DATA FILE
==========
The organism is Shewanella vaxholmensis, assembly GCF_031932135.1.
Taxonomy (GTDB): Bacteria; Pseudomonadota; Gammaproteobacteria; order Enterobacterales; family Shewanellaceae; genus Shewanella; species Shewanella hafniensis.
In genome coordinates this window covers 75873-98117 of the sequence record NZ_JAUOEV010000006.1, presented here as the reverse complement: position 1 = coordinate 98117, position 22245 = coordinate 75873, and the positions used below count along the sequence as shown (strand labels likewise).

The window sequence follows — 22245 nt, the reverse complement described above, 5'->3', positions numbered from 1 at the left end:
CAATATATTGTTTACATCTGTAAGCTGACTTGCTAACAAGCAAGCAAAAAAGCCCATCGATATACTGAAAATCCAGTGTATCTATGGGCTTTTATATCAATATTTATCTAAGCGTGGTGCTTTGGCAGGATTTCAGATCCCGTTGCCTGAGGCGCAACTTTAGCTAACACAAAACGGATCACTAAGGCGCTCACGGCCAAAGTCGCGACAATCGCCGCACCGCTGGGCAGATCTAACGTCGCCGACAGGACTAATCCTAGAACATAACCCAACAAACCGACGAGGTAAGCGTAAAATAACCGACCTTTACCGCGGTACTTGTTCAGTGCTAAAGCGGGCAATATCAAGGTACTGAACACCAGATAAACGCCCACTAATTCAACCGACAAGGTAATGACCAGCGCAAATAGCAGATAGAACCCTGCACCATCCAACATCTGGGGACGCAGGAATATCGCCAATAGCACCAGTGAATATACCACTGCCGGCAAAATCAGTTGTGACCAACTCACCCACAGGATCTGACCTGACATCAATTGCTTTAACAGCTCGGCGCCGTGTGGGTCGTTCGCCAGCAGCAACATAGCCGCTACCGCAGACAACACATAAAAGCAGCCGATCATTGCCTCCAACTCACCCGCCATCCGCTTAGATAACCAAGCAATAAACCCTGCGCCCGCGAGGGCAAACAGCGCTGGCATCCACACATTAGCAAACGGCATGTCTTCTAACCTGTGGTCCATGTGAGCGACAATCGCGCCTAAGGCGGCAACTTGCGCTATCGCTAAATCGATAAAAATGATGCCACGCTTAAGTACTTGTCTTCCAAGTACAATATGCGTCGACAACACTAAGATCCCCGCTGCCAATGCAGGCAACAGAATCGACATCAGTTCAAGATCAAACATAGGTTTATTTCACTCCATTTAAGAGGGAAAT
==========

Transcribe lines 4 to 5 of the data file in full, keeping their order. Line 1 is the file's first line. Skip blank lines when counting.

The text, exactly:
The window sequence follows — 22245 nt, the reverse complement described above, 5'->3', positions numbered from 1 at the left end:
CAATATATTGTTTACATCTGTAAGCTGACTTGCTAACAAGCAAGCAAAAAAGCCCATCGATATACTGAAAATCCAGTGTATCTATGGGCTTTTATATCAATATTTATCTAAGCGTGGTGCTTTGGCAGGATTTCAGATCCCGTTGCCTGAGGCGCAACTTTAGCTAACACAAAACGGATCACTAAGGCGCTCACGGCCAAAGTCGCGACAATCGCCGCACCGCTGGGCAGATCTAACGTCGCCGACAGGACTAATCCTAGAACATAACCCAACAAACCGACGAGGTAAGCGTAAAATAACCGACCTTTACCGCGGTACTTGTTCAGTGCTAAAGCGGGCAATATCAAGGTACTGAACACCAGATAAACGCCCACTAATTCAACCGACAAGGTAATGACCAGCGCAAATAGCAGATAGAACCCTGCACCATCCAACATCTGGGGACGCAGGAATATCGCCAATAGCACCAGTGAATATACCACTGCCGGCAAAATCAGTTGTGACCAACTCACCCACAGGATCTGACCTGACATCAATTGCTTTAACAGCTCGGCGCCGTGTGGGTCGTTCGCCAGCAGCAACATAGCCGCTACCGCAGACAACACATAAAAGCAGCCGATCATTGCCTCCAACTCACCCGCCATCCGCTTAGATAACCAAGCAATAAACCCTGCGCCCGCGAGGGCAAACAGCGCTGGCATCCACACATTAGCAAACGGCATGTCTTCTAACCTGTGGTCCATGTGAGCGACAATCGCGCCTAAGGCGGCAACTTGCGCTATCGCTAAATCGATAAAAATGATGCCACGCTTAAGTACTTGTCTTCCAAGTACAATATGCGTCGACAACACTAAGATCCCCGCTGCCAATGCAGGCAACAGAATCGACATCAGTTCAAGATCAAACATAGGTTTATTTCACTCCATTTAAGAGGGAAAT